Wednesday, December 12, 2007

Let's Get Moving

Things aren't going so well on the environmental front. The Bush administration is still doing everything it can to keep a consensus from developing and moving the nations of the world forward. Granted India and China are being contrary as well, but progress has to start somewhere. Unfortunately, some of the big sticks we could use against those two countries have been wasted by the economic and political fallout from the Iraq disaster.

Thomas Fuller and Peter Gelling of The New York Times are reporting:

Over the weekend, officials from the United Nations, backed by the European Union and many developing countries, offered a draft plan for talks over the next two years, including a statement that dangerous warming can be avoided only if industrialized countries cut emissions by 2020 to levels 25 to 40 percent below those of 1990.

But on Tuesday the United States remained firmly opposed to such language. ...

The Bush administration opposes including hard targets at this stage in the talks. Other countries, including Japan and Canada, are beginning to side with the United States on the need for any new climate agreements to include meaningful steps by fast-growing countries like China and India. And calls for concrete limits have consistently been refused by those nations. ...

"The situation is so desperately serious that any delay could push us past the tipping point, beyond which the ecological, financial and human costs would increase dramatically," said Ban Ki-moon, the United Nations secretary general.

Countries have a choice between a comprehensive agreement or "oblivion," he said.

Remember James Lovelock?. He's the first guy who warned us about chlorofluorocarbons and their effect on the ozone layer. Here's what he told Rolling Stone two months ago:

By 2020, droughts and other extreme weather will be commonplace. By 2040, the Sahara will be moving into Europe, and Berlin will be as hot as Baghdad. Atlanta will end up a kudzu jungle. Phoenix will become uninhabitable, as will parts of Beijing (desert), Miami (rising seas) and London (floods). Food shortages will drive millions of people north, raising political tensions. "The Chinese have nowhere to go but up into Siberia," Lovelock says. "How will the Russians feel about that? I fear that war between Russia and China is probably inevitable." With hardship and mass migrations will come epidemics, which are likely to kill millions. By 2100, Lovelock believes, the Earth's population will be culled from today's 6.6 billion to as few as 500 million, with most of the survivors living in the far latitudes -- Canada, Iceland, Scandinavia, the Arctic Basin.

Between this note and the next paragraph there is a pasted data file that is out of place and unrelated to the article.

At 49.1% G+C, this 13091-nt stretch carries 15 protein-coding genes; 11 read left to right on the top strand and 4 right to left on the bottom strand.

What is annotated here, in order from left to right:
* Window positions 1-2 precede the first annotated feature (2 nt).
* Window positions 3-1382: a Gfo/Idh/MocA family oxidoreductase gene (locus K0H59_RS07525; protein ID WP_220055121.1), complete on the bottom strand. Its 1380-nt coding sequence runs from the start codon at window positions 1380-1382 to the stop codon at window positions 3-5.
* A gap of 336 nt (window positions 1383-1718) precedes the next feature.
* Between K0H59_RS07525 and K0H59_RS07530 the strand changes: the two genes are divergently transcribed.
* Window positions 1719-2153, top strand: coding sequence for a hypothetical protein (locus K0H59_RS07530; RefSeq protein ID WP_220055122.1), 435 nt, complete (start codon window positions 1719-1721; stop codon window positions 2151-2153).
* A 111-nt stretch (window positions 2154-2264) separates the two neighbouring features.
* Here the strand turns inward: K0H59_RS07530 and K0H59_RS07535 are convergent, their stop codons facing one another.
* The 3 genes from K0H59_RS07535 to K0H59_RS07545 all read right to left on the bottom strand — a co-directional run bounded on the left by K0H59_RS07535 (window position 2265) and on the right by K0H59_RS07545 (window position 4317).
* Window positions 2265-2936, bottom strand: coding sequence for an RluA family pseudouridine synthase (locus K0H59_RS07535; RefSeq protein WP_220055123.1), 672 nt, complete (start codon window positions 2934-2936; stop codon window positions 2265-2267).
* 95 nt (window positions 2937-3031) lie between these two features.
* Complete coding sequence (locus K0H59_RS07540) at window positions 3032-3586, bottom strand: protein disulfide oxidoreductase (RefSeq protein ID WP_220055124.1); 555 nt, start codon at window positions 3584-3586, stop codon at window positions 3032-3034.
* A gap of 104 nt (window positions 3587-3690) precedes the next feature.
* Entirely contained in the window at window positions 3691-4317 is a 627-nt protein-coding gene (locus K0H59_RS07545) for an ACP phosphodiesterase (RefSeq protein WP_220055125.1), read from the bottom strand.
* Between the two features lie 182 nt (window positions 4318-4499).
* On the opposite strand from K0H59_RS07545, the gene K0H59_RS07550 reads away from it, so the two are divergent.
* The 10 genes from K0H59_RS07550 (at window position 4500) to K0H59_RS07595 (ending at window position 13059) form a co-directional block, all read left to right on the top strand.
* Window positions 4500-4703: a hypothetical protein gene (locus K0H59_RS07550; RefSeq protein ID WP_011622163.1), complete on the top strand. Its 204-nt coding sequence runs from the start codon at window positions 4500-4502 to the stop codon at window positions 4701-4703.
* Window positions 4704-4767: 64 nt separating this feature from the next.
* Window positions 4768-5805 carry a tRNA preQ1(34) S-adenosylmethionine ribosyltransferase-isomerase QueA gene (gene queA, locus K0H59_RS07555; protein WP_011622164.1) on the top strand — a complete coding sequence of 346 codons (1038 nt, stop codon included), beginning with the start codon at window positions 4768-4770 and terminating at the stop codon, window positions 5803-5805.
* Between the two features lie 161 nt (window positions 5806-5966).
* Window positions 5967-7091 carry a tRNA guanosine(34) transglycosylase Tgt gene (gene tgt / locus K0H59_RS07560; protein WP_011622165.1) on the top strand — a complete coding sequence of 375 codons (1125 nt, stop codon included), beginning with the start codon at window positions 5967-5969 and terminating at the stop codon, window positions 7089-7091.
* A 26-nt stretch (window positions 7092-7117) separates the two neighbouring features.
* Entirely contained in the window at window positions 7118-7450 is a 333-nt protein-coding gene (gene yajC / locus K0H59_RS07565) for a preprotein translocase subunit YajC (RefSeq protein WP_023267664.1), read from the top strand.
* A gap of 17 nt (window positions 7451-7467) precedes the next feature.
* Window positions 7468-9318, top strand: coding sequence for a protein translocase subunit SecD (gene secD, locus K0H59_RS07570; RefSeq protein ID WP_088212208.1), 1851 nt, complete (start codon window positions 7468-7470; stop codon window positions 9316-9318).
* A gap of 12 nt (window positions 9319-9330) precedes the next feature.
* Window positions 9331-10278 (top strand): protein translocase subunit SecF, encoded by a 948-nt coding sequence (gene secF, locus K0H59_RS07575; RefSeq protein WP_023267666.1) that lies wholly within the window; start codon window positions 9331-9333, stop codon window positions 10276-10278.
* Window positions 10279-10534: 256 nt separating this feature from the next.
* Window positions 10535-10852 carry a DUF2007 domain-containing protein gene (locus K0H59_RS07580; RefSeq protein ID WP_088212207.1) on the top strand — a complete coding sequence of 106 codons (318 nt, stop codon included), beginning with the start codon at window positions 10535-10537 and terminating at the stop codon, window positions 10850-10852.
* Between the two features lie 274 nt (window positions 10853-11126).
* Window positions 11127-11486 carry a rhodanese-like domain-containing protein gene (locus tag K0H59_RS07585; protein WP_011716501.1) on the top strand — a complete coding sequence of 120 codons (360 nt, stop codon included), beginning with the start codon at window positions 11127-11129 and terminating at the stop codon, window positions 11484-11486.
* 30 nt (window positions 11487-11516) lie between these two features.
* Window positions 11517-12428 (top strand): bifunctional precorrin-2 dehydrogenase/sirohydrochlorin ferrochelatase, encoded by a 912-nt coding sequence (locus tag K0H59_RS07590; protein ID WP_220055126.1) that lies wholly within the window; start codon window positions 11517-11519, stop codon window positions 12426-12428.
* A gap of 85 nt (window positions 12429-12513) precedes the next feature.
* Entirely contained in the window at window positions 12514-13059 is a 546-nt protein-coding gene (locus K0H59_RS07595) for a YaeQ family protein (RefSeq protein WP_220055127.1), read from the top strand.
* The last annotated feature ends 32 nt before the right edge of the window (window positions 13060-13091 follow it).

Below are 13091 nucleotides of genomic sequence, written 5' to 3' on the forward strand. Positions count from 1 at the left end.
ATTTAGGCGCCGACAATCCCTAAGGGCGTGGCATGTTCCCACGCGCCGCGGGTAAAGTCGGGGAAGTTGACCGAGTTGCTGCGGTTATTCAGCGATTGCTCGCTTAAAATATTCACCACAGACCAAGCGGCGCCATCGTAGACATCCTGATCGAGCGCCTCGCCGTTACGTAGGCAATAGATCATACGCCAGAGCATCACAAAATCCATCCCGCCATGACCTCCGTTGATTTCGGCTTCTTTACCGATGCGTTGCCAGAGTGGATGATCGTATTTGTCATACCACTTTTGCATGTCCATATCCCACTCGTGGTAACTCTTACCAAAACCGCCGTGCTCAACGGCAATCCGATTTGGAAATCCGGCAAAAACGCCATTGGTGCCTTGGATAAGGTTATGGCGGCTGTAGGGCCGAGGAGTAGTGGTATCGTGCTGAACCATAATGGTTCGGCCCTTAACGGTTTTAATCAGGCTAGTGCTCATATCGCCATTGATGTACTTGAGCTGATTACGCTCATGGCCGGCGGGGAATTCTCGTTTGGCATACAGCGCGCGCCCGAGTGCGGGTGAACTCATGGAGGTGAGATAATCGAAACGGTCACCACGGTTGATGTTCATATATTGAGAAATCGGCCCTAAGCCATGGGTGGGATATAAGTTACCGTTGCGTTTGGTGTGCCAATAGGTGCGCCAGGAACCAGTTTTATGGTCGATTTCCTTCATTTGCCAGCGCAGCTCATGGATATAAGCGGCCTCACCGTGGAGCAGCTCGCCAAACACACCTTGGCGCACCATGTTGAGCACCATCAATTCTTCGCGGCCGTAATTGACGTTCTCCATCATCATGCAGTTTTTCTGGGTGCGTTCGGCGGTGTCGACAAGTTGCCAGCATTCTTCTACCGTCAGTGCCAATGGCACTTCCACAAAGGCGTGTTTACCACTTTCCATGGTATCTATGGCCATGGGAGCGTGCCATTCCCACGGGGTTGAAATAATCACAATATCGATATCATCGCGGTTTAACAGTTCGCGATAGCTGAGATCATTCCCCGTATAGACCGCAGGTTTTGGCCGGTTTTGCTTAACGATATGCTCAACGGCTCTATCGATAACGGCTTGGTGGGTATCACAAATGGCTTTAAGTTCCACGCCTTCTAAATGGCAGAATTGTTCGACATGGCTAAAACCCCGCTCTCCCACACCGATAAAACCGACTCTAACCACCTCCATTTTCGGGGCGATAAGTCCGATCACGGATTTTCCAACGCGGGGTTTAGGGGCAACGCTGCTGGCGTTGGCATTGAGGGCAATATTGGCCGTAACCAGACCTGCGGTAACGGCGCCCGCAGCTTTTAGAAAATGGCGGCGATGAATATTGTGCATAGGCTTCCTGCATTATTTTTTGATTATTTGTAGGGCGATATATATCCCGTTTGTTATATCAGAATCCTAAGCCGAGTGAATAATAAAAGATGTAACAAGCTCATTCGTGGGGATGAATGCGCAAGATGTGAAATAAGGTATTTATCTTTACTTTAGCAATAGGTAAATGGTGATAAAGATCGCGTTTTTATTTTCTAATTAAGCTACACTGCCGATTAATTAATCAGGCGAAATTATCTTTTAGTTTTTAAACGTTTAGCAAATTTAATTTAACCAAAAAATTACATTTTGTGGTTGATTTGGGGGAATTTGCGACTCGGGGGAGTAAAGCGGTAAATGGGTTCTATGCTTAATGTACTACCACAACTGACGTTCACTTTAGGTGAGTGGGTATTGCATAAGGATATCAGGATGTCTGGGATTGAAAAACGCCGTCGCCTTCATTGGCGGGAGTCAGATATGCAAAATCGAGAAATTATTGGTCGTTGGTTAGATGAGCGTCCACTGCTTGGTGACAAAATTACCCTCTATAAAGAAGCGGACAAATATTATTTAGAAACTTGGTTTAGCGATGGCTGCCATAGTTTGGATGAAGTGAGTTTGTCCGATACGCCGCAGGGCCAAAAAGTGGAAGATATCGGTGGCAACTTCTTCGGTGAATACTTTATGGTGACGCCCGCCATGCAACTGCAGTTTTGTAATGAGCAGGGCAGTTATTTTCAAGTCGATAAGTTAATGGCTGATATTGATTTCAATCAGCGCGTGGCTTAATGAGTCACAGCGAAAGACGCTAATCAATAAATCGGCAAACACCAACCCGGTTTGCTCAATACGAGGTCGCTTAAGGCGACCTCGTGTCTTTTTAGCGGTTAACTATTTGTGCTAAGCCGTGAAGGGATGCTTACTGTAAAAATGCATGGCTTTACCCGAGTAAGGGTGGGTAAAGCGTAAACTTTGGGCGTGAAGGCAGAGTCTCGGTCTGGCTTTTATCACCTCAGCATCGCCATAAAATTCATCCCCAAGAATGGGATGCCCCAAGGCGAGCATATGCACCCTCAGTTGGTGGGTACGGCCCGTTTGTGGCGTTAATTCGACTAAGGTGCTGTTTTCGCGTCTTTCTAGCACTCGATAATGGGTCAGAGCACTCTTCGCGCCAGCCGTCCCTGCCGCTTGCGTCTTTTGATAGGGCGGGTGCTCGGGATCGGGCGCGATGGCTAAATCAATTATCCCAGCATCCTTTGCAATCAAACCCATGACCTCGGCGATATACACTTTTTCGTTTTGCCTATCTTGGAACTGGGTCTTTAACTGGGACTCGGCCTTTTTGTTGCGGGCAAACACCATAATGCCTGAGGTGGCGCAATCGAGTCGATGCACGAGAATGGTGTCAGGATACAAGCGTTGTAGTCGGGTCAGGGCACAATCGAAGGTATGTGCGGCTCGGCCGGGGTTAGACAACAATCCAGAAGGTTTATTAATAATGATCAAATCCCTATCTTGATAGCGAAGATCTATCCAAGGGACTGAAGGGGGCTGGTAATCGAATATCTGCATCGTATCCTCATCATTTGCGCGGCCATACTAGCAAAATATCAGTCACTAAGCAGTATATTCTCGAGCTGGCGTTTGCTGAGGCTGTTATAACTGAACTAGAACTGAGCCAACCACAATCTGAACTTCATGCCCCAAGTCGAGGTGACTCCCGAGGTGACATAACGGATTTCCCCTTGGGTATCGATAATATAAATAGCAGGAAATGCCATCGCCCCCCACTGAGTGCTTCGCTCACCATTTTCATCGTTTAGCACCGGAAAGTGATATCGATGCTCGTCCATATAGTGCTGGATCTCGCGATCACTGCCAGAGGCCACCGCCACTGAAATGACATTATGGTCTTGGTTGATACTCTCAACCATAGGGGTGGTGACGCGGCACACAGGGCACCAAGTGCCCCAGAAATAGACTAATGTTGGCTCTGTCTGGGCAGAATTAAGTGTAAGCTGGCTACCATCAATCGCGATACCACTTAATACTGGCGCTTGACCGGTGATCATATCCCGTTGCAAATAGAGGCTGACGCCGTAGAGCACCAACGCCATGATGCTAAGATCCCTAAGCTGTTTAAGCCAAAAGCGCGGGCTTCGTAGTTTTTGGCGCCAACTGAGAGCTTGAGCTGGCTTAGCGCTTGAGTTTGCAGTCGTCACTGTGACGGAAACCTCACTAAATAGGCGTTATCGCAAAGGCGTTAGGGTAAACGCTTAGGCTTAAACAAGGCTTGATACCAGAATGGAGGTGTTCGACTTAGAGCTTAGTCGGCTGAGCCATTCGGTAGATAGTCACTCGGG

Unfortunately, Mr. Lovelock says that it's too late. There's nothing that can be done about it. We're already so far down the global warming path that the swing of the pendulum will take too long to correct the damage we have done. Even if Lovelock is wildly wrong and 5.5 billion aren't missing from the world population by 2100. Maybe only 2.5 billion are dead. Even this die off will be horrific. There is a bright side though. Reducing the human burden on the earth by a half or more may enable the earth to recover from some of the damage we have done.

You can take Mr. Lovelock's predictions at face value and give up or take them as a worse case scenario. I chose the latter. I think most people in the world know we can do something to mitigate the already terrible damage we have done to the ecosphere. Most people think that we can change and adapt into a more harmonious relationship with the planet. The big problem lies with world leaders who are refusing to address the issues head on. The biggest tragedy is that it is our leaders who are pretending this is just another trade issue or other unimportant treaty squabble that will sort itself out in due time. This is drop dead serious and if our leadership doesn't take the forefront on global warming now then generations of humans already born will find themselves living in a virtual hell of starvation, war and death. I may live to see the beginning of the end but if things don't begin to change radically soon I sure as hell don't want to the much of it.

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